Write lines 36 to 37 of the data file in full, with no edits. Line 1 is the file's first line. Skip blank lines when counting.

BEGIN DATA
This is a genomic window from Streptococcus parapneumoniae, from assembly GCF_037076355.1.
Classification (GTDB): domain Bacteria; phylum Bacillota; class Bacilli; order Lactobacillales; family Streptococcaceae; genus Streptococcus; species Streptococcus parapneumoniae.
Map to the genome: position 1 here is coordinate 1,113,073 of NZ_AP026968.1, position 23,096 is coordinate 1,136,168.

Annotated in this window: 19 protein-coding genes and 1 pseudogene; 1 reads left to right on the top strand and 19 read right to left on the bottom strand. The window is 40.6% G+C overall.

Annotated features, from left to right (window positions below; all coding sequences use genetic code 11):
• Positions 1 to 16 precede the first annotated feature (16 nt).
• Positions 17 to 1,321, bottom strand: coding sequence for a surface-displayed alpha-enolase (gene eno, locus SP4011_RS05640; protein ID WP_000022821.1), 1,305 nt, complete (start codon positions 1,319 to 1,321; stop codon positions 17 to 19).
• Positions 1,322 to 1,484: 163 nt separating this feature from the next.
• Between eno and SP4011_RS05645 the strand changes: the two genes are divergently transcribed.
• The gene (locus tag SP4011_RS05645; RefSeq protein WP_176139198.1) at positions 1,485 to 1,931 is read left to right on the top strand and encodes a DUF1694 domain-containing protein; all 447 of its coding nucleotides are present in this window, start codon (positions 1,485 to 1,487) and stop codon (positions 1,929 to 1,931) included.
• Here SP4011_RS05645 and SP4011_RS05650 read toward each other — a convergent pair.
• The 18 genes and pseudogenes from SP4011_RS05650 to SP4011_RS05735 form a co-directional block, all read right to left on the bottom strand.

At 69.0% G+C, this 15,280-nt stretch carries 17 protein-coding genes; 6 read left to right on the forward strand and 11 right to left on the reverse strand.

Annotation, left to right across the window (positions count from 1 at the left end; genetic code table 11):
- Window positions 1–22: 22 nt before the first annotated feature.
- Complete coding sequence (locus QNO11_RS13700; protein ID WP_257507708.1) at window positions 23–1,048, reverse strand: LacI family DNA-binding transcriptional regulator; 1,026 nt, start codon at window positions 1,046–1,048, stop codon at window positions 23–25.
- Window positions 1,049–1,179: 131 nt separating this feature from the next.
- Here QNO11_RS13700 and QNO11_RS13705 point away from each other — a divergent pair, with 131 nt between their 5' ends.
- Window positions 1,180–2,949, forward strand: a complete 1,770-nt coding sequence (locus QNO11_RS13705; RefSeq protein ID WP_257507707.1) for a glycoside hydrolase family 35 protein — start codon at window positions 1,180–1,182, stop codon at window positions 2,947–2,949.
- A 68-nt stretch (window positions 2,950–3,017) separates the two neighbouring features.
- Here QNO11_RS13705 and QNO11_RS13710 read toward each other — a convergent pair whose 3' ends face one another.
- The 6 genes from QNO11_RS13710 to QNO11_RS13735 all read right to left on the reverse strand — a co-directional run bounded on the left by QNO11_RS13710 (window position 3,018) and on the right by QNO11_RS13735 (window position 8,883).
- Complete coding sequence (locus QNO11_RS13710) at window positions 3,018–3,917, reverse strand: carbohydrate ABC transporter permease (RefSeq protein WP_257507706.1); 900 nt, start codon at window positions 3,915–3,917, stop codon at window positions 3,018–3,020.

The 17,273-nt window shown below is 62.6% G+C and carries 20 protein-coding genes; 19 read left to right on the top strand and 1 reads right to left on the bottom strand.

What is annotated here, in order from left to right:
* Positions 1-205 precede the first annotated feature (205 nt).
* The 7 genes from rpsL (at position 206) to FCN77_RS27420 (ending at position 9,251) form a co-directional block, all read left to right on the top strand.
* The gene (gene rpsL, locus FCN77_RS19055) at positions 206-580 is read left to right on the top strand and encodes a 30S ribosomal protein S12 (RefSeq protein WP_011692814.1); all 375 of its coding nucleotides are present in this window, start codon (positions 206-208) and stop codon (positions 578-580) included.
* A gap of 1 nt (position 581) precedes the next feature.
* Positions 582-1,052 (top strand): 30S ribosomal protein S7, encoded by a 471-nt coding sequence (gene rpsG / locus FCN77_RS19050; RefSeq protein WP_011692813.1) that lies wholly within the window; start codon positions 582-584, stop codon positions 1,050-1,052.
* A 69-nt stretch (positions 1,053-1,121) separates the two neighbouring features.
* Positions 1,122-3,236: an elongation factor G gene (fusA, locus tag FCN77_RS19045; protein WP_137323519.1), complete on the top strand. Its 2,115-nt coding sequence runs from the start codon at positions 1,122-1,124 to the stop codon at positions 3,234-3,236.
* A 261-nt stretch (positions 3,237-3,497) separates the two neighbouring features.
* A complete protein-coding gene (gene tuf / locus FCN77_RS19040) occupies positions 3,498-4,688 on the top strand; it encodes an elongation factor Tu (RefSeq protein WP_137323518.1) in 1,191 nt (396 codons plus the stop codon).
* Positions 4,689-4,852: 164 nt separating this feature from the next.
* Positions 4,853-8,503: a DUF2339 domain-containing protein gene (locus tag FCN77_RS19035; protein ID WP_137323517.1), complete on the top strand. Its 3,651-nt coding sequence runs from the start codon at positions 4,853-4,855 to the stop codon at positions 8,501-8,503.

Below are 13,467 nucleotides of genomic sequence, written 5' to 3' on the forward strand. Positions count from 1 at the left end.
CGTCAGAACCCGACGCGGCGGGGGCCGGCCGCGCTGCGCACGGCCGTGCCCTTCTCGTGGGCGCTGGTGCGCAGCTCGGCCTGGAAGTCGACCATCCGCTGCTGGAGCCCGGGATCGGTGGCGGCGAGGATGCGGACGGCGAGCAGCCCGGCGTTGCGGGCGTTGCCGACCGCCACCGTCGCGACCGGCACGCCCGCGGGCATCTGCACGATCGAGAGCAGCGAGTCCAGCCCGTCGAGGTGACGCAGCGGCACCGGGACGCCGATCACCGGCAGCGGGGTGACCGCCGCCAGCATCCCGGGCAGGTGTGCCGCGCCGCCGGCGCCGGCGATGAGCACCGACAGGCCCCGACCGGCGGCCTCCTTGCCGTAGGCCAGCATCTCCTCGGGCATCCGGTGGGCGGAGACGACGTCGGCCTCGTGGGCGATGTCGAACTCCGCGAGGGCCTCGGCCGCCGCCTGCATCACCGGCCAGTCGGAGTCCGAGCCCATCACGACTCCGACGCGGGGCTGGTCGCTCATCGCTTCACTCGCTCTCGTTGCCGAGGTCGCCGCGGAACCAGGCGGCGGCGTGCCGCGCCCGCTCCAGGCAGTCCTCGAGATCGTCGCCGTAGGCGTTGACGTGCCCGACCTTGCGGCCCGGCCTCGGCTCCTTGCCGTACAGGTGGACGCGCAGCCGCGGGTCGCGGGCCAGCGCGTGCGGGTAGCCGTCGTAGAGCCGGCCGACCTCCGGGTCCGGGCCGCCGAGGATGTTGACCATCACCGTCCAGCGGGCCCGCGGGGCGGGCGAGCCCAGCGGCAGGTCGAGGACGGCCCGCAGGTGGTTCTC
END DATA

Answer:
* Positions 4,853-8,503: a DUF2339 domain-containing protein gene (locus tag FCN77_RS19035; protein ID WP_137323517.1), complete on the top strand. Its 3,651-nt coding sequence runs from the start codon at positions 4,853-4,855 to the stop codon at positions 8,501-8,503.

Below are 13,467 nucleotides of genomic sequence, written 5' to 3' on the forward strand. Positions count from 1 at the left end.